And of course there will be TLCF benefits for Atos in France.

What does this mean for the Atos portfolio?

Currently, Atos has three main hardware and software businesses:

  • Its Big Data and Security (BDS) business includes a variety of assets, including specialized servers, supercomputers/HPC, security software, command and control systems. BDS is doing very well and is expected to grow by at least 12% per annum. 2017 revenues will approach €700m
  • Its Unify communication hardware and software business that it is currently restructuring and transitioning to cloud software. Unify overall is a €1bn business and is now trending towards revenue stabilization
  • Worldline in the payment software and services business, with revenues of ~€1.5bn, and aiming for organic revenue growth to reach 6%-8% by 2019.

Then comes the philosophical question: does it make sense for Atos to further expand into software and hardware? If it acquires Gemalto, Atos would add another €3bn in revenues from a variety of software and hardware assets that would represent overall ~40% of the group’s revenues. Is Atos is spreading itself too thinly across over an extensive portfolio of IT services, hardware (from quantum computing to specialized phones) and software? 

And what are the implications for Worldline? Gemalto has software payment security capabilities that Worldline would be able to use for its payment services - and Worldline has been very open about its ambitions to be the European payment services consolidator.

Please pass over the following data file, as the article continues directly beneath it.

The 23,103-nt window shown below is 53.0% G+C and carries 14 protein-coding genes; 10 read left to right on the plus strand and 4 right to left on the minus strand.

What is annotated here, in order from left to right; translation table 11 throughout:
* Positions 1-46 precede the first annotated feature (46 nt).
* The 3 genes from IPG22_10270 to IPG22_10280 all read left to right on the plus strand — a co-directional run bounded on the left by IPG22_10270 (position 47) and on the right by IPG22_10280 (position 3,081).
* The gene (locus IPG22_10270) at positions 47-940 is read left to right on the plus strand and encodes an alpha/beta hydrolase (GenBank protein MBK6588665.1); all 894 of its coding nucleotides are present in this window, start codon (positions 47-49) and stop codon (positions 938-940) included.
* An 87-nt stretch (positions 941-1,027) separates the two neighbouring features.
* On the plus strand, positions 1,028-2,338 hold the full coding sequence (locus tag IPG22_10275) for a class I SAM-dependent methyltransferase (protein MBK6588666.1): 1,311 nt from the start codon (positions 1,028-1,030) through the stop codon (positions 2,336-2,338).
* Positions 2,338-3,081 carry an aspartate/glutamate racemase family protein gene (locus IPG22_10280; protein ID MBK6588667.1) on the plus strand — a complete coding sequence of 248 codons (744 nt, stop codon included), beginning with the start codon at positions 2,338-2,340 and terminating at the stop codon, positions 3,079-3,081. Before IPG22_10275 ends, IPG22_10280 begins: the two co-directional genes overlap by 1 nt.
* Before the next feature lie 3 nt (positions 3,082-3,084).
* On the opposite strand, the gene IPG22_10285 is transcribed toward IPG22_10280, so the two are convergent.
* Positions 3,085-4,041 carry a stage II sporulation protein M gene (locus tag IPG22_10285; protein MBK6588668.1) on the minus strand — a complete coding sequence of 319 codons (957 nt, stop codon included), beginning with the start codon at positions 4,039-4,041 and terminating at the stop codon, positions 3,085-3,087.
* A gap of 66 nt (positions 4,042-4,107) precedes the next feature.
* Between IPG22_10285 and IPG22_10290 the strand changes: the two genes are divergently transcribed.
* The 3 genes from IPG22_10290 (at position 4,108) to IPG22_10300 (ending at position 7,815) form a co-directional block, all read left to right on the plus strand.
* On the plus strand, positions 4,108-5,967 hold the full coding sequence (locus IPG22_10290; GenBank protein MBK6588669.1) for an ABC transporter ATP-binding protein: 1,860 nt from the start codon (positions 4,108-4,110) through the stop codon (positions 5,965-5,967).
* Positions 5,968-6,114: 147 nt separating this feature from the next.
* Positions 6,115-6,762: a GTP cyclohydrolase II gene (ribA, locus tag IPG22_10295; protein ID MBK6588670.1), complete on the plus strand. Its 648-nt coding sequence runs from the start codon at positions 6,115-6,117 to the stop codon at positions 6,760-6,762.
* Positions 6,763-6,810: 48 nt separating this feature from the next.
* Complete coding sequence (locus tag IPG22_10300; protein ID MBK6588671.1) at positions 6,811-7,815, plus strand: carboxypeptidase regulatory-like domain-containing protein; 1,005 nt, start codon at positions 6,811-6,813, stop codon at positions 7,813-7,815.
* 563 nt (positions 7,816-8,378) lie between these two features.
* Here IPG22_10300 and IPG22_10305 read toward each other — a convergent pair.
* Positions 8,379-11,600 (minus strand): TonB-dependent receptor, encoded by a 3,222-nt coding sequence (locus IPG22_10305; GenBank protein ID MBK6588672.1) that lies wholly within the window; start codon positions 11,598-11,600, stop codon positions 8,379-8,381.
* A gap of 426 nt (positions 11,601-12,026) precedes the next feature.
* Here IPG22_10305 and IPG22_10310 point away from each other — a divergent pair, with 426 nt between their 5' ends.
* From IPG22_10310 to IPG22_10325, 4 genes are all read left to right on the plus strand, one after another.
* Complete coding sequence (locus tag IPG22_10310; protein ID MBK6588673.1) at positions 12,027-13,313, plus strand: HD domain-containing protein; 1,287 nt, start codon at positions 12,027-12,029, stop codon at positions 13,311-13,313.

Outside of payments, how complementary is Gemalto's security portfolio to Atos? And will Atos be able to find a potential buyer for Gemalto’s SIM card business?

Atos' profile is increasingly moving away from building a consistent IT services and payment portfolio to becoming a hardware-plus-services & solutions firm. While this may appear to be contrary to what has been the prevailing trend, Atos has demonstrable expertise in identifying promising targets at a competitive price, subsequently integrating and restructuring problematic businesses at pace, then driving profitable growth from the acquired capabilities.  When Atos acquired Bull, for example, Bull was a €1.1bn firm spread thinly across servers, HPC, software, and IT services; the technology part of Bull now lies in BDS, which has become a high growth and highly profitable business. However, Unify, in particular the S&P business, which Atos had been treating as a discontinued operation, is still a work-in-progress.

Gemalto would bring a new and different set of challenges for Atos and its approach to addressing these is not yet clear. However, on balance, Gemalto brings in a set of capabilities that could prove very useful to different parts of the Atos Group.


NelsonHall has just published a comprehensive Key Vendor Assessment on Atos which looks at both Atos (excluding its hardware businesses) and Worldline. For details, please contact Guy Saunders